802.16 is part of the 802 local and metropolitan area standards series of the IEEE. Other important network technologies in this series include the 802.3 fixed-line ‘Ethernet’ standard and the 802.11 WLAN standard. While the fixed-line and WLAN standards share concepts concerning how the network is managed and how packets are transferred between the devices, 802.16, as a metropolitan area network standard has taken a fundamentally different approach. There are important differences on layer 1 (physical layer, PHY) and layer 2 (data link layer, MAC) of 802.16 compared to 802.11 WLAN. The most important ones are the following:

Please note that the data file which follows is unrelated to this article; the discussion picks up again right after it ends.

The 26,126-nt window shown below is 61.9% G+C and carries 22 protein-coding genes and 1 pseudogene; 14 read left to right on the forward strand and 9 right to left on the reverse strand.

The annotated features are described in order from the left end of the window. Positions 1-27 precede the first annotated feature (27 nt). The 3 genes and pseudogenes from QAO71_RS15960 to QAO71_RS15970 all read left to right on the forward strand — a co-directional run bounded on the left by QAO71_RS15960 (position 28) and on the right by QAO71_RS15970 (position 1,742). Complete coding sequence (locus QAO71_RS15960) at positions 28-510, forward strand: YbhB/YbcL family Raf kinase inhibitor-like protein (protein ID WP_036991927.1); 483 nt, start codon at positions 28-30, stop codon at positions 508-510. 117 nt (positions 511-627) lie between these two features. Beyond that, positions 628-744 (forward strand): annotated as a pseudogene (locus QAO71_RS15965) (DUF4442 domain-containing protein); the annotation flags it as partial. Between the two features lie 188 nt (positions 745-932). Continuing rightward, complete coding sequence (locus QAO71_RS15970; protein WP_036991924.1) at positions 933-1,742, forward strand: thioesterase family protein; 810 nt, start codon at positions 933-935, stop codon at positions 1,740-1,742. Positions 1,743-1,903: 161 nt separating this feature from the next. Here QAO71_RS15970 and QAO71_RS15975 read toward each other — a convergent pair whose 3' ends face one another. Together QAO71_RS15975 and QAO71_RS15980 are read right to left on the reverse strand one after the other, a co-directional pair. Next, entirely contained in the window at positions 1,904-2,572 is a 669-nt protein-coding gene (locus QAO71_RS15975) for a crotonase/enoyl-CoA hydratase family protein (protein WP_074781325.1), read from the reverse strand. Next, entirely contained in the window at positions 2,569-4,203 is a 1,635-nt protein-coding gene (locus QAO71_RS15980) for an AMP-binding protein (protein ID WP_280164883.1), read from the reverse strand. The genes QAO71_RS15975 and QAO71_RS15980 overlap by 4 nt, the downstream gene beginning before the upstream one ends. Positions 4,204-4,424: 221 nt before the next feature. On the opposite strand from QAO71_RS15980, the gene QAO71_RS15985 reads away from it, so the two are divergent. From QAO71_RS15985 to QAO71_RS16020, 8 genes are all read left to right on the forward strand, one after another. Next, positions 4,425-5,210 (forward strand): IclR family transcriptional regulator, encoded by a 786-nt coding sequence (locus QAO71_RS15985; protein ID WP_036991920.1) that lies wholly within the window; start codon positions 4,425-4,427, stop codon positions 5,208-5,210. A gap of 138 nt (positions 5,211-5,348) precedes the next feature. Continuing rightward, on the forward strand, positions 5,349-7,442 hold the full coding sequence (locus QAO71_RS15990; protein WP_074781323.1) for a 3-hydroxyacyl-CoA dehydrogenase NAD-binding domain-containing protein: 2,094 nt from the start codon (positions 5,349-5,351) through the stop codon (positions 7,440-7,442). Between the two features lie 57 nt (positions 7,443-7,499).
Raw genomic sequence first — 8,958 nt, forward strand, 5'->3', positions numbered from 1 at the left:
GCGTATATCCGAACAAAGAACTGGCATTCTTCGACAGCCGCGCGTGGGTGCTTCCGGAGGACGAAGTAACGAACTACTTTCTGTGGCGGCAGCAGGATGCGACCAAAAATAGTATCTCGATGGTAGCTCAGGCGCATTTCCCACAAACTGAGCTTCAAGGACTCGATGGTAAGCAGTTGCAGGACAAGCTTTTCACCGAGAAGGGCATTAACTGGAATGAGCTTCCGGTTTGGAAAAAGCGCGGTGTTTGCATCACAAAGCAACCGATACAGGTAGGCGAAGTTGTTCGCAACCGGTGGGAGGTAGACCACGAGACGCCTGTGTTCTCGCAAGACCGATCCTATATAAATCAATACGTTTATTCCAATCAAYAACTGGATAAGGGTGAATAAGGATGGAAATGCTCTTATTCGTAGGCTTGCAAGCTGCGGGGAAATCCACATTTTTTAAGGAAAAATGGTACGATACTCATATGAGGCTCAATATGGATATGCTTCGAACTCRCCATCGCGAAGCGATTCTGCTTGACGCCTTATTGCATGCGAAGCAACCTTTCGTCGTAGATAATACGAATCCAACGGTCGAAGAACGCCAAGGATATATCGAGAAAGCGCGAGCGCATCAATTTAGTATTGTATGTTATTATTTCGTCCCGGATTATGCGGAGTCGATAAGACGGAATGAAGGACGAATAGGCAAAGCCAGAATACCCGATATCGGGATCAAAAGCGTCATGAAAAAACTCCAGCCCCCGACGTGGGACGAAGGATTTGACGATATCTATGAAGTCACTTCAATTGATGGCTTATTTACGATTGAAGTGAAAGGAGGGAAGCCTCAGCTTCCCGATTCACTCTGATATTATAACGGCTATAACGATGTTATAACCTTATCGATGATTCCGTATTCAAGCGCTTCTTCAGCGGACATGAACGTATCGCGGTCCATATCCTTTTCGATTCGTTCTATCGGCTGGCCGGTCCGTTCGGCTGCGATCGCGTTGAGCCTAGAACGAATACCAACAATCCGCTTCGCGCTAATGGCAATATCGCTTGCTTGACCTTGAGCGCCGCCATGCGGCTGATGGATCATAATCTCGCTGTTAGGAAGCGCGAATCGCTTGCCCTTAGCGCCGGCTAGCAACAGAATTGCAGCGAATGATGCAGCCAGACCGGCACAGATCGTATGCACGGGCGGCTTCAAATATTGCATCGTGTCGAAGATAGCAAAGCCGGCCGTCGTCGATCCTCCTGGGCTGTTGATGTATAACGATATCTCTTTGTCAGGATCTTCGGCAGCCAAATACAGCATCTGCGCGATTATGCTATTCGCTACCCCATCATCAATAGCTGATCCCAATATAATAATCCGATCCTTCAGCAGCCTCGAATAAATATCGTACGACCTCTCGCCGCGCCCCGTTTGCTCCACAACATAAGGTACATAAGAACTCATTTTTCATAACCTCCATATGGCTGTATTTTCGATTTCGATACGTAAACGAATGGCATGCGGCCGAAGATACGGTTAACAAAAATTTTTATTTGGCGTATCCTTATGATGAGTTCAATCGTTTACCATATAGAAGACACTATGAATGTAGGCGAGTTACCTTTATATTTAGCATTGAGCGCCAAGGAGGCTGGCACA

- An 802.16 network can be operated in several modes. In the point-to-point mode, 802.16 is used to build a bridge between two locations. A second mode, the point-to-multipoint mode, is used to offer Internet access and telephony services to private customers and businesses. As this is the main application for the technology in the years to come, this chapter focuses mainly on this mode.
- In 802.16 point-to-multipoint mode, access to the network by client devices, also referred to as subscriber stations (SSs), is managed from a central authority. In 802.11 (WLAN) in comparison, clients can access the network whenever they detect that the air interface is not being used.
- SSs do not receive individual frames. In the downlink direction (network to SS), data is embedded in much larger frames. During transmission of the frame, the network can dynamically ...